Accidents and spills_IH_

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					    Accidents and spill s:

   Eye Contact: Promptly flush eyes with water for a prolonged period (15 minutes) and
   seek medical attention.

   Skin Contact: Promptly flus h the affected area with copious amounts of water and
   remove any contaminated clothing. Seek medical attention .

   Cleanup: Promptly clean up small chemical spills when appropriate expertise, protective
   apparel, equipment and proper disposal resources are available to safely accomplish the
   task. For emergency assistance dial "999" and report the incident to the Public Safety
   Dispatcher. Assistance will be provided in accordance wit h an Institutional Contingency
   Plan (kept in Public Safety Office and Research Safety Office).

A. Avoidance of "routine" exposure:

   A void unnecessary exposure to chemic als by any route.

   Skin contact with chemicals should be avoided as a cardinal rule.

   Unless part of an approved protocol, do not smell or taste chemicals. Apparatus which
   may discharge toxic vapors/gases (vacuum pumps, distillation columns, etc.) should be
   vented into local exhaust devices.

   Inspect protective gloves for tears, pinholes, etc. before use.

   The Permissible Exposure Limits (PELs) of OSHA and the Threshold Limit Values (TLVs)
   of the American Conference of Governmental Industrial Hygienists should not be
   routinely exceeded. The Environmental Health and Safety Office can provide information
   on any established PELs and/or TLVs.

   Prevent or minimize the releas e of toxic substances in cold rooms and warm rooms,
   since these rooms have contained recirculated atmos pheres.

   Prevent or minimize the releas e of toxic vapors and gases in most biological safety
   cabinets since these generally exhaust air directly to the laboratory through only a
   particulat e filter.

B. Choice of chemicals:

   Before a substance is received, information on proper handling, storage and disposal
   should be known by the user. No laboratory chemical should be accepted without a label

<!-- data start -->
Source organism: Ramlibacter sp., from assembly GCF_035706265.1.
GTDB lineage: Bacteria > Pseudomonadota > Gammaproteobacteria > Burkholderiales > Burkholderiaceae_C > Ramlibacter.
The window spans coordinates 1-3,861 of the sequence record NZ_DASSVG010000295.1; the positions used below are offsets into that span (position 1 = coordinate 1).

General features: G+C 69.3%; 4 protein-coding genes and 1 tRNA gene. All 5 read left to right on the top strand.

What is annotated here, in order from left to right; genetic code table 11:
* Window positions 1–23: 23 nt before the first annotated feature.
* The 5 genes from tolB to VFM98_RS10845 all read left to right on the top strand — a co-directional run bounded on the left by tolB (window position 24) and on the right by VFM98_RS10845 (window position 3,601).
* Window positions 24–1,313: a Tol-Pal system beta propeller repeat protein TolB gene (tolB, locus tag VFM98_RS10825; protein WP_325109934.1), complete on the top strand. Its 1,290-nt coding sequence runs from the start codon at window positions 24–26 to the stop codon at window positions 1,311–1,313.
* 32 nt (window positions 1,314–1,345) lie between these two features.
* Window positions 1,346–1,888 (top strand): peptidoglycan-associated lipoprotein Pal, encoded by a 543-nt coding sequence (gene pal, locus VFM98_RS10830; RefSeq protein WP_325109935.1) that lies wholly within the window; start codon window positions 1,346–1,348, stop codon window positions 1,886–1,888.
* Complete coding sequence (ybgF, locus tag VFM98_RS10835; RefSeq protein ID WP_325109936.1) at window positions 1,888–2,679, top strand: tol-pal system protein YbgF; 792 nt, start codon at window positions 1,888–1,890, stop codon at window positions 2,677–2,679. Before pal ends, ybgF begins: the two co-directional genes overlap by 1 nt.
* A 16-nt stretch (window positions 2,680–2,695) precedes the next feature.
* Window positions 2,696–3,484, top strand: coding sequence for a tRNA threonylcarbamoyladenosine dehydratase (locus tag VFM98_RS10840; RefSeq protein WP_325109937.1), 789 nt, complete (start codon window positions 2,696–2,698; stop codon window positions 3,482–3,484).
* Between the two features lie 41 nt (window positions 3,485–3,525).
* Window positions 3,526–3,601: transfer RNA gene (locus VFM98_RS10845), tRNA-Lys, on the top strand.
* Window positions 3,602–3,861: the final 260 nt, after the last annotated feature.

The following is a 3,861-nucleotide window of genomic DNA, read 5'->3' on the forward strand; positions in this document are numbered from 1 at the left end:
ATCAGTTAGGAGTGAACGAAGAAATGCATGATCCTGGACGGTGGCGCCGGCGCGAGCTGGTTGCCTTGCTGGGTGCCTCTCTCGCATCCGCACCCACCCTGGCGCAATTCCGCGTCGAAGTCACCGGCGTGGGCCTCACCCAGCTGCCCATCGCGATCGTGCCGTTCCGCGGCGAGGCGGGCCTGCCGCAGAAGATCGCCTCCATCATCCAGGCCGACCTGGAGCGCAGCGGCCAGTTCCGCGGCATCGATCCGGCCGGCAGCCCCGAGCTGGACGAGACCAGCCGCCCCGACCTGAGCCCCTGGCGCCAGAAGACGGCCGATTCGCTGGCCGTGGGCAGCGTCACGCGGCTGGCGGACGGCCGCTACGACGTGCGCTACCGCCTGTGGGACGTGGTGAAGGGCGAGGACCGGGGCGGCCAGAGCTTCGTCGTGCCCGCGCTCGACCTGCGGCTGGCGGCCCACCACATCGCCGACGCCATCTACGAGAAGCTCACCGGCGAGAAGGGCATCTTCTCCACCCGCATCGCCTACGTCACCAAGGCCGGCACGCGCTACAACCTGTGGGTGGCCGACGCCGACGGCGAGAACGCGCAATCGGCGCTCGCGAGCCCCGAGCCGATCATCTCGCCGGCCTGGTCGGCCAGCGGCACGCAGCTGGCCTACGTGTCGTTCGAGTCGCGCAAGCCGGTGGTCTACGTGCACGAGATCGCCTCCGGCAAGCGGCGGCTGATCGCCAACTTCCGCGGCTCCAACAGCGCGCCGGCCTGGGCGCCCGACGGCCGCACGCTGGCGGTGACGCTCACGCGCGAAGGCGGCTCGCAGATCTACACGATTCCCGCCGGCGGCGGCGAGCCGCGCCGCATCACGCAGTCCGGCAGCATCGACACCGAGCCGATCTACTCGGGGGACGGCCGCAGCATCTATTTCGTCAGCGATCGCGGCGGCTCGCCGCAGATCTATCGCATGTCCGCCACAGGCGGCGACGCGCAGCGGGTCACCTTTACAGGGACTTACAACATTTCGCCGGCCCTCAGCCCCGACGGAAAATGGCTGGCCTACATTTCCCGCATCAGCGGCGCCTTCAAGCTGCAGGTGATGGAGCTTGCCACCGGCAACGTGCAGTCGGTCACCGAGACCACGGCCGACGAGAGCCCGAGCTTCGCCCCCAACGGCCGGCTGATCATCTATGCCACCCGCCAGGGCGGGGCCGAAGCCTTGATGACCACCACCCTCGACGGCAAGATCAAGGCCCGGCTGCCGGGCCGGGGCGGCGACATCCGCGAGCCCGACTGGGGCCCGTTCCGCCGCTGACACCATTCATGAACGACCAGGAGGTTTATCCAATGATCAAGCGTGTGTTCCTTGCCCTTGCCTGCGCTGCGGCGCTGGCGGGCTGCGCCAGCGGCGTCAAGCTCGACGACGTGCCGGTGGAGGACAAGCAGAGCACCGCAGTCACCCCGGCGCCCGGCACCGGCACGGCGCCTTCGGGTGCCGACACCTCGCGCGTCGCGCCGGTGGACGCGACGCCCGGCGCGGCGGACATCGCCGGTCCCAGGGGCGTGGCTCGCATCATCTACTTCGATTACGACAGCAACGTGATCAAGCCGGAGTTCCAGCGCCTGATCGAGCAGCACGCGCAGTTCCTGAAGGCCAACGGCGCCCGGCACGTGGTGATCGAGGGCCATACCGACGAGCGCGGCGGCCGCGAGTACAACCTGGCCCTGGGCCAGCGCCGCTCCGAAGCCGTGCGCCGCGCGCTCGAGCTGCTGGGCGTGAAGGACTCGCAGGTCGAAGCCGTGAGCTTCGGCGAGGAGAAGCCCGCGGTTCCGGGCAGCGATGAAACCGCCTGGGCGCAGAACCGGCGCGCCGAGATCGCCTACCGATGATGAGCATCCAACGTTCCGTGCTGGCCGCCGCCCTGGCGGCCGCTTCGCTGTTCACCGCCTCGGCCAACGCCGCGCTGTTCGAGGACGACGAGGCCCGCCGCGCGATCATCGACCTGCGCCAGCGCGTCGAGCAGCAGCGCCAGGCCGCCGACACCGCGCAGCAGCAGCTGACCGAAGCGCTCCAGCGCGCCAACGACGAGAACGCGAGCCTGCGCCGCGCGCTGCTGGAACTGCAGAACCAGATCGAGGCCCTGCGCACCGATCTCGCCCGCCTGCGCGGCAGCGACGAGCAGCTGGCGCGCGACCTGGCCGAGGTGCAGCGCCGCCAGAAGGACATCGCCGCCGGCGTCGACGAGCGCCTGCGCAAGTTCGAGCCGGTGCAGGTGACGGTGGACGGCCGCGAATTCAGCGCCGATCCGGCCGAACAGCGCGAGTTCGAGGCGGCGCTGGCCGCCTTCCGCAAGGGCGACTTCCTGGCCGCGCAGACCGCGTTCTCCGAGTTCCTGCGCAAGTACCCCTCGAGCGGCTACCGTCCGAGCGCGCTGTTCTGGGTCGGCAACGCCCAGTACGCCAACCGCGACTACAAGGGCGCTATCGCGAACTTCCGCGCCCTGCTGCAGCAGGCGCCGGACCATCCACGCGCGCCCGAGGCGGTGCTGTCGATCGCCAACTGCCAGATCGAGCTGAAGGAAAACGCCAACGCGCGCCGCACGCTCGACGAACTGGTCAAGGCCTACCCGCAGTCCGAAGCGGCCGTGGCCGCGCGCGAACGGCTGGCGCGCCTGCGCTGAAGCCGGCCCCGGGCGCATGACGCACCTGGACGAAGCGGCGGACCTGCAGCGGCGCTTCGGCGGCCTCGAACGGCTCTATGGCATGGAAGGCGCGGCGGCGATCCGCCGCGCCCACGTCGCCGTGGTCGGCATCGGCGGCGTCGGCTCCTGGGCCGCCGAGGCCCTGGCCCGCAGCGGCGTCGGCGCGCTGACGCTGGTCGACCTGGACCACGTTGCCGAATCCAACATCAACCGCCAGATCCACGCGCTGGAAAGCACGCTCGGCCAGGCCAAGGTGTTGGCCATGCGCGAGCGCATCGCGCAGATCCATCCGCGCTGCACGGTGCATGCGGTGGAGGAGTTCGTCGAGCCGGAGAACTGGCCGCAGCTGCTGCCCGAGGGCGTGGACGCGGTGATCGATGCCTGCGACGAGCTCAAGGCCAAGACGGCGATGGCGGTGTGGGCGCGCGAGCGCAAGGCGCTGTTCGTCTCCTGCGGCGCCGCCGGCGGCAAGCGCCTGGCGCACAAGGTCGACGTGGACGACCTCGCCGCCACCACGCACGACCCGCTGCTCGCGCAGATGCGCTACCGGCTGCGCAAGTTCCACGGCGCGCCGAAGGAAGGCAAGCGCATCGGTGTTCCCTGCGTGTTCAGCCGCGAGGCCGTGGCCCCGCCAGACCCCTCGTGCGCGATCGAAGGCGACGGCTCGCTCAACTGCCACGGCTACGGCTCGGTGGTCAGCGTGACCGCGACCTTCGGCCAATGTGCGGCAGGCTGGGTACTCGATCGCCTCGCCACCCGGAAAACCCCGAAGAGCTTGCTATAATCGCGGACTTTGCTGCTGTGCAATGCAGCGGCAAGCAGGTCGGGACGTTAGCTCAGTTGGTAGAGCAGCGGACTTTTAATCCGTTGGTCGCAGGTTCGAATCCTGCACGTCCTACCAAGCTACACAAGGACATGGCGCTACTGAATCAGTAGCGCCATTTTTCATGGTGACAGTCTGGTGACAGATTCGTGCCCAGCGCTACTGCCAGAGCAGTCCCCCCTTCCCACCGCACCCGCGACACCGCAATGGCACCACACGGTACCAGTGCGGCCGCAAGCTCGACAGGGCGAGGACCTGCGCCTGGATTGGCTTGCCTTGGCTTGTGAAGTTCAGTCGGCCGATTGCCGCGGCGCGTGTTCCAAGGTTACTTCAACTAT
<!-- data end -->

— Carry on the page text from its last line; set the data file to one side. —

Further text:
that identifies the chemical's name.

   Use only those chemicals and/or quantities of chemicals for whic h the quality of the
   available engineering controls (e.g. chemical hood and ventilation system) is appropriate.

   Assume that all substances of unknown toxicity are toxic and minimize exposure to such
   substances as much as possible .
C. Eating, smoking, etc.:

   Smoking is not permitted inside the Health Center. A void eating or drinking in laboratory
   areas where laboratory chemicals are used or stored; hands should be was hed before
   conducting these activities.

   A void storage, handling or consumption of food and beverages in glassw are, utensils,
   refrigerators, etc. which are also used for laborat ory operations.

D. Equipment and glassware:

   Handle and store laborat ory glassware with care to avoid damage; do not use damaged
   glassware. Use extra care with Dewar flasks and other evacuat ed glass apparatus;
   consider shielding or wrapping them to contain chemicals and fragments should
   implosion occur. Use equipment only for its designed purpose.

E. Personal Hygiene:

   Wash areas of exposed skin promptly and thoroughly if chemical contact is suspec ted.

F. Horseplay:

   A void practical jokes or other behavior which might confuse, startle or distract another
   work er.

G. Mouth suction:

   Do not use mouth suction for pipetting or starting a siphon.

H. Personal apparel:

   Wear shoes at all times in the laboratory; the wearing of sandals, perforated or open -toed
   shoes should be avoided because of the reduced protection afforded in case of a spill.

I. Personal housekeeping:

   Keep the work area clean and uncluttered, with chemicals and equipment properly
   labeled and stored; the work area should be cleaned on completion of an operation or at
   the end of the day.

J. Personal protection:

   Assure that appropriate eye protection is worn by all persons, including visitors, where
   chemicals are stored or handled and the potential for eye injury exists.

   Wear appropriate gloves when the potential for contact with toxic materials exists. The
   style of glove and type of material needed should be selected bas ed on type of
   chemical(s), quantities to be used, potential for contact, permeation of the chemical
   through the glove and degradation of the glove by the material, etc. The Environmental
   Healt h and Safety Office has information which may be helpful in the selection of suitable
   gloves. The gloves should be inspected for tears and pinholes before each use. For
   gloves that will be reused, wash them before removal and replace them periodically.
   Hands should be washed promptly aft er removing gloves. Gloves should be worn only in
   the chemical use area and not in elevat ors, hallways, etc. Gloves should be removed
   when picking up a telephone or using equipment others touch bare-handed.

   When airborne concentrations of chemicals are or could be of concern, cons ult the
   Environmental Healt h and S afety Office.

   Use appropriate personal protective equipment as prescribed by this Chemical Hygiene